Economy RSS feed for this section
lighthouseandbridge-featured

Public Policy Solutions To Restore Rhode Island’s Financial Security in COVID-19 Crisis

If we rely on American innovation in the private sector, our state can weather this horrible COVID-19 crisis! Our Center has ten proactive policy ideas that can help Ocean State businesses and families survive the crisis, while also paving the way to recovery. And, we need your help to tell lawmakers you want them to take action.

State lawmakers must find a way to get back in the saddle, demonstrate calm and deliberate leadership, and consider emergency legislation to help our citizens and businesses lead the way back. We’re recommending:

changinggears-logo-featured

Changing Gears, 3/21/20

On Saturday, March 21, 2020, Changing Gears hosts Mike  Collins and Chris Maxwell offered a different view on Ocean State goings on and beyond!

  • Governor’s 2A Executive Order extends background check from 7 to 30 days.
  • Bob Duva of R.I. Echo checks in.
  • Mike Stenhouse: which path is state going to take to get out of this
    crisis? Time for “government distancing.”
  • Rob Cote: cities cut services but, unlike private sector, no layoffs.
  • Don Culp with tips for staying focused and mentally strong.
  • Scumbag US senators dump stocks during national crisis.
  • Bring manufacturing back to US.

Listen to “Changing Gears 3/21/20″ on Spreaker.

RI-laborforce-employment-covid19recession-hypothetical-featured

Decisions and Consequences in a Mortal Life

A Rhode Island family has a child with a disease that requires pretty significant daily treatments and an increased concern about illnesses like the flu.  After receiving the diagnosis, they increased their household emphasis on hygiene, cleanliness, exercise, and health and battled with tricky questions about longevity and quality of life.

When do you pull a child out of school?  What sort of activities can you no longer do?  Water parks might definitely be out, per the doctor, but what about trampoline parks and that sort of thing?  That is for each family to decide.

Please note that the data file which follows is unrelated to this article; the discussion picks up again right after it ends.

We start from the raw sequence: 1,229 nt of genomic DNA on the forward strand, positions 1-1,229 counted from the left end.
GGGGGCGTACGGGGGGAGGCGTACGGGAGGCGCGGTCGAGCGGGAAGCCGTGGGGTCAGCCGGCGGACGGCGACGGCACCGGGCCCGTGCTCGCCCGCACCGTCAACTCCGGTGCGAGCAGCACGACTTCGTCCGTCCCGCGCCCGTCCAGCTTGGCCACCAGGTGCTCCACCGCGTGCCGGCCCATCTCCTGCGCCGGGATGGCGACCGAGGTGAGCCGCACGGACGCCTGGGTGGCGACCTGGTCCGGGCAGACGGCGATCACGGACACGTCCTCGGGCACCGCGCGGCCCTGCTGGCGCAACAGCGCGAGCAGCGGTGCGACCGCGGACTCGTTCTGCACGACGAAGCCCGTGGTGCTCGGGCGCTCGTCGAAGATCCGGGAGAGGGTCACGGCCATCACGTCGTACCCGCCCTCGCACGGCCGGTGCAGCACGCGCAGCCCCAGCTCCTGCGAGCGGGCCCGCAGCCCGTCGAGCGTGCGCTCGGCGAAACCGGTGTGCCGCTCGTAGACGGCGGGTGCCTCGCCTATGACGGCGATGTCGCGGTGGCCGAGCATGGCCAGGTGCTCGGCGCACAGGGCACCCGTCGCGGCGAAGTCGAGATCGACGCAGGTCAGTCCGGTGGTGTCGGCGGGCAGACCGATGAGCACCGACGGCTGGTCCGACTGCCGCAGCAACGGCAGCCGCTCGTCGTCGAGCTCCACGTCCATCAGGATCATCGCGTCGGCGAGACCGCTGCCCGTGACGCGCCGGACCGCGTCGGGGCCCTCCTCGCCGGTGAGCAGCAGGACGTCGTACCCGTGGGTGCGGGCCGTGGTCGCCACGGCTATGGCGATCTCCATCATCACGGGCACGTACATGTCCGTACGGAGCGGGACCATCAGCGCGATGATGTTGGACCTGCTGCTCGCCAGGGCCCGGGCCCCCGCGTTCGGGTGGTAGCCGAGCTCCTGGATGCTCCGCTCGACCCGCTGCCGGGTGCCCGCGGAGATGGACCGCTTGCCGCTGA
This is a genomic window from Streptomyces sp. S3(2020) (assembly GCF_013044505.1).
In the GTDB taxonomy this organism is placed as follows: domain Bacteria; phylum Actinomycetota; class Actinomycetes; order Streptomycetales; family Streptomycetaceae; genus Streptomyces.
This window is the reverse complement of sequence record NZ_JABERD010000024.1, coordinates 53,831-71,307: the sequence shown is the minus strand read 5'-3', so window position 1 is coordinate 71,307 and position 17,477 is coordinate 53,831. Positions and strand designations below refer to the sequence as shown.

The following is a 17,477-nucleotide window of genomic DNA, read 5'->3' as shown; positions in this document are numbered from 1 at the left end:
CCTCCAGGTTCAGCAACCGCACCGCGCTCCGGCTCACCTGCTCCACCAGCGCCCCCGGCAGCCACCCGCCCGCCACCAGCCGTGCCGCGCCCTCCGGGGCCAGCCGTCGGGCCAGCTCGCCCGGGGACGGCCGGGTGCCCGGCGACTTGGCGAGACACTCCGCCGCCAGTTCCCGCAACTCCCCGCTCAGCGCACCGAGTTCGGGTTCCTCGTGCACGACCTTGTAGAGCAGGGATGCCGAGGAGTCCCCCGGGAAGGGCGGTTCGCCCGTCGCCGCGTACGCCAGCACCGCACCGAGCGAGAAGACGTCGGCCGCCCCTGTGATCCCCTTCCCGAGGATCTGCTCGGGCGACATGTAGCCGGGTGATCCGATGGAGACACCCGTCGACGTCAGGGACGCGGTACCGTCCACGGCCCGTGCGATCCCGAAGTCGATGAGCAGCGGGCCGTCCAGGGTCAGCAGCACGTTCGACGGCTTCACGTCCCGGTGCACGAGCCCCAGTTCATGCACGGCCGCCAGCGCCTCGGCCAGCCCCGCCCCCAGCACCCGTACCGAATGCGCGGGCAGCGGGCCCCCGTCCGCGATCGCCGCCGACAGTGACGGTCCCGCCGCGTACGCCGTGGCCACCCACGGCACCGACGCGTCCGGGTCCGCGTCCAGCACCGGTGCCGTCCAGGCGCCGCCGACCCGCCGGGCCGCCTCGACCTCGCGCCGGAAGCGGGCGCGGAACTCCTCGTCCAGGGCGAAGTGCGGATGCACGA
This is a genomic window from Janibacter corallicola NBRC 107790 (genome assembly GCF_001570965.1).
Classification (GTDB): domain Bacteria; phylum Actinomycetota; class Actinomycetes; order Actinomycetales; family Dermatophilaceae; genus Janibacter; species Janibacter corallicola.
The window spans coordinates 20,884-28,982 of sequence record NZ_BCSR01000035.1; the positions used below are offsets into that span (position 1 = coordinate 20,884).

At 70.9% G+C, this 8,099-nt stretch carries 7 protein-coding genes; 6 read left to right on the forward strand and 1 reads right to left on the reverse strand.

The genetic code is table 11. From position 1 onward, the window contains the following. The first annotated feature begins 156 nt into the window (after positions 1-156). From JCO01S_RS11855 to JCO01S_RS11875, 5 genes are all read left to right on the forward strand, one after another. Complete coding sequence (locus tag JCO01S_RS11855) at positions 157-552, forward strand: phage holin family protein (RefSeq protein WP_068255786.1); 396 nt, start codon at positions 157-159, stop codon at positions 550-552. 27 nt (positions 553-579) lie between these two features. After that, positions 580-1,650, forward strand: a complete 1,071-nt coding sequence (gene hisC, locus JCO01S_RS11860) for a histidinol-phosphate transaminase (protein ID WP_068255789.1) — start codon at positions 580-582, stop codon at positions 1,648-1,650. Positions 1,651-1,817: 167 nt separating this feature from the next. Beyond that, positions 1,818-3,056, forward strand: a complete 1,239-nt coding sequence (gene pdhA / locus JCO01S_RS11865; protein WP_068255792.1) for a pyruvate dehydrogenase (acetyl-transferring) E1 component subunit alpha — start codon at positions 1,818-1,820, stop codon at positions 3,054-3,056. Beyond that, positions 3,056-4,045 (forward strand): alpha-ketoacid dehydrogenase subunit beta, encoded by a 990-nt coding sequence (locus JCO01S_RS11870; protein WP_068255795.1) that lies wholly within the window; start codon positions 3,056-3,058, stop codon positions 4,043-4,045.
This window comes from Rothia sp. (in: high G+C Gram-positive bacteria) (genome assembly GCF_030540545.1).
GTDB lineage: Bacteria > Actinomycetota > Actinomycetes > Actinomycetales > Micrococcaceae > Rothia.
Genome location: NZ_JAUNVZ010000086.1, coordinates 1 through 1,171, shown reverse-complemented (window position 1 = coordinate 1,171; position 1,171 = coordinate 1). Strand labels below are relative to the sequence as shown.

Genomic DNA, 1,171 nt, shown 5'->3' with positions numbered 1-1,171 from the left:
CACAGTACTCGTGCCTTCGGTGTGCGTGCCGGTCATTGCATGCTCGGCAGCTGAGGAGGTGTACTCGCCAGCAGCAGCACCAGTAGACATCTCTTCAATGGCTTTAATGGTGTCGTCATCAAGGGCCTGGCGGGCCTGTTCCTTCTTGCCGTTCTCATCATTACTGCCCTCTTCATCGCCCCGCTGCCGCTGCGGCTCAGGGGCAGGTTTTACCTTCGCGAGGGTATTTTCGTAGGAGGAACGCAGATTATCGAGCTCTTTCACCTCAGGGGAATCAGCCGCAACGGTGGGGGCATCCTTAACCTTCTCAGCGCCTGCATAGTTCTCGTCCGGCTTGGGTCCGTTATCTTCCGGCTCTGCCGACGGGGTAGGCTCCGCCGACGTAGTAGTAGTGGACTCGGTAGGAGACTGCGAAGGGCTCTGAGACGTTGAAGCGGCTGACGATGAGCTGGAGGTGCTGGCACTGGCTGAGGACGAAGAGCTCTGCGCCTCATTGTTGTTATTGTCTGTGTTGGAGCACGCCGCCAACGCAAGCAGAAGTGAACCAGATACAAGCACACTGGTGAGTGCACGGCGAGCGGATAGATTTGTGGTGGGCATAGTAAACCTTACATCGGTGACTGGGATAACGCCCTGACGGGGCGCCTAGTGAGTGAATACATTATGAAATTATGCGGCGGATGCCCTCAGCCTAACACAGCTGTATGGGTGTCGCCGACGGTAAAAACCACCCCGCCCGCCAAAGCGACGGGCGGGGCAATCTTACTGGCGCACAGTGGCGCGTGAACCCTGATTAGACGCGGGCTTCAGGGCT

This year, the child is in a grade that traditionally takes an extended class field trip, which has been a source of anxiety for the parents for months, or even years.  The early weeks of attention to COVID-19 put a sharper point on that anxiety, and it was looking more and more likely that they would have to speak the difficult “no.”

In such circumstances, it might be natural for parents to feel a little bit of guilty relief when they don’t have to say, “no,” because the event itself is canceled.  But circumstances have moved well past that.  The final, decisive end of hope for the trip was closure of the century-old Rhode Island travel company that handled the arrangements from its Cumberland office.

The company opened its doors in 1926.  It survived the Great Depression, World War II, the stagflation of the 1970s, the dot-com bubble, and the Great Recession.  In the face of COVID-19, the announcement on the website of Conway Tours gives the impression that the owners have no plans to re-open or try to start things up again when the wave of this virus has passed.

Without doubt, travel agencies are uniquely vulnerable to the recession that we now face, but the survival of other businesses and industries that live a bit farther from the cliff’s edge will depend on how we, as a society, respond to the crisis. It’s still too early to know what the best response is, right now, but we have to remain mindful that none of our reactions is without a trade-off.

Recent public debates have renewed over the old conflict between security and freedom, but the question is deeper than that.  Civilizations have to make decisions that balance longevity and quality of life, too, because every life begins with a diagnosis of its end.  That is nothing new, and nothing unique to any given family.

notfornothinbutrhodeislanddoesntheedwarningsverywell-featured

Government-Distancing Can Help Keep Rhode Islanders Safe And At Work

We see the federal government considering bold ways to keep businesses running and money in people’s pockets. Here in Rhode Island, we’re calling on lawmakers to provide online sales tax relief to residents concerned about their physical and financial health.

Our state must do its part… The government-distancing we are recommending can help people remain at home and practice healthy social-distancing. Every sales tax dollar saved might be vitally important to families who are suffering a loss of income during these trying times.

truckstop-featured

A Crisis-Related Lesson from Truckers

This story seems to me to be not only an important issue of its own accord, but also a good lesson in the dangers of government overreaction to crisis:

As the United States gradually shuts down in a bid to slow the spread of the coronavirus, the trucking and tire industry is appealing to the government to allow gas stations, rest stops, and repair facilities to remain open to keep deliveries rolling.

Pennsylvania’s Department of Transportation, for example, shut down all of its rest areas and welcome centers to the public on Tuesday. On Wednesday, it agreed to reopen the parking lots at nearly half of them at the request of truckers and the Trump administration.

Other states are considering similar closures, officials said, to try to prevent the spread of the highly contagious virus and discourage people from traveling.